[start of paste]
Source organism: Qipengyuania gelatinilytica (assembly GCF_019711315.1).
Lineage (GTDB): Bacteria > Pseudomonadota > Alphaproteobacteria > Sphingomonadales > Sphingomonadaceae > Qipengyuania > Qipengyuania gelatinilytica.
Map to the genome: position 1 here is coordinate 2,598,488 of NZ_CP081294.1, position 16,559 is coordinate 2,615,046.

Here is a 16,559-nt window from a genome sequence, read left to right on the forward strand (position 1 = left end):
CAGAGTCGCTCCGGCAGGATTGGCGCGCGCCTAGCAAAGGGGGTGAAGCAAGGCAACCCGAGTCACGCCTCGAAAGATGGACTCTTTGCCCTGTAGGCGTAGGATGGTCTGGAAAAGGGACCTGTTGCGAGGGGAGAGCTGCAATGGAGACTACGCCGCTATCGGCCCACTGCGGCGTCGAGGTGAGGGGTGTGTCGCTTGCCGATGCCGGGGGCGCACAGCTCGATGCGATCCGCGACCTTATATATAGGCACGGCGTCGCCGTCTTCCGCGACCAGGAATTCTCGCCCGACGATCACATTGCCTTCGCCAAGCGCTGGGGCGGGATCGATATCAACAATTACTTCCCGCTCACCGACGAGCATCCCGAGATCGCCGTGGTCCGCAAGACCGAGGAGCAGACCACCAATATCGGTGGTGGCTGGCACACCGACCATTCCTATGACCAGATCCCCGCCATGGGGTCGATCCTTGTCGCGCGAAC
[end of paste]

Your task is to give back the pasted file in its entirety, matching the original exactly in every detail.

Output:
Source organism: Qipengyuania gelatinilytica (assembly GCF_019711315.1).
Lineage (GTDB): Bacteria > Pseudomonadota > Alphaproteobacteria > Sphingomonadales > Sphingomonadaceae > Qipengyuania > Qipengyuania gelatinilytica.
Map to the genome: position 1 here is coordinate 2,598,488 of NZ_CP081294.1, position 16,559 is coordinate 2,615,046.

Here is a 16,559-nt window from a genome sequence, read left to right on the forward strand (position 1 = left end):
CAGAGTCGCTCCGGCAGGATTGGCGCGCGCCTAGCAAAGGGGGTGAAGCAAGGCAACCCGAGTCACGCCTCGAAAGATGGACTCTTTGCCCTGTAGGCGTAGGATGGTCTGGAAAAGGGACCTGTTGCGAGGGGAGAGCTGCAATGGAGACTACGCCGCTATCGGCCCACTGCGGCGTCGAGGTGAGGGGTGTGTCGCTTGCCGATGCCGGGGGCGCACAGCTCGATGCGATCCGCGACCTTATATATAGGCACGGCGTCGCCGTCTTCCGCGACCAGGAATTCTCGCCCGACGATCACATTGCCTTCGCCAAGCGCTGGGGCGGGATCGATATCAACAATTACTTCCCGCTCACCGACGAGCATCCCGAGATCGCCGTGGTCCGCAAGACCGAGGAGCAGACCACCAATATCGGTGGTGGCTGGCACACCGACCATTCCTATGACCAGATCCCCGCCATGGGGTCGATCCTTGTCGCGCGAAC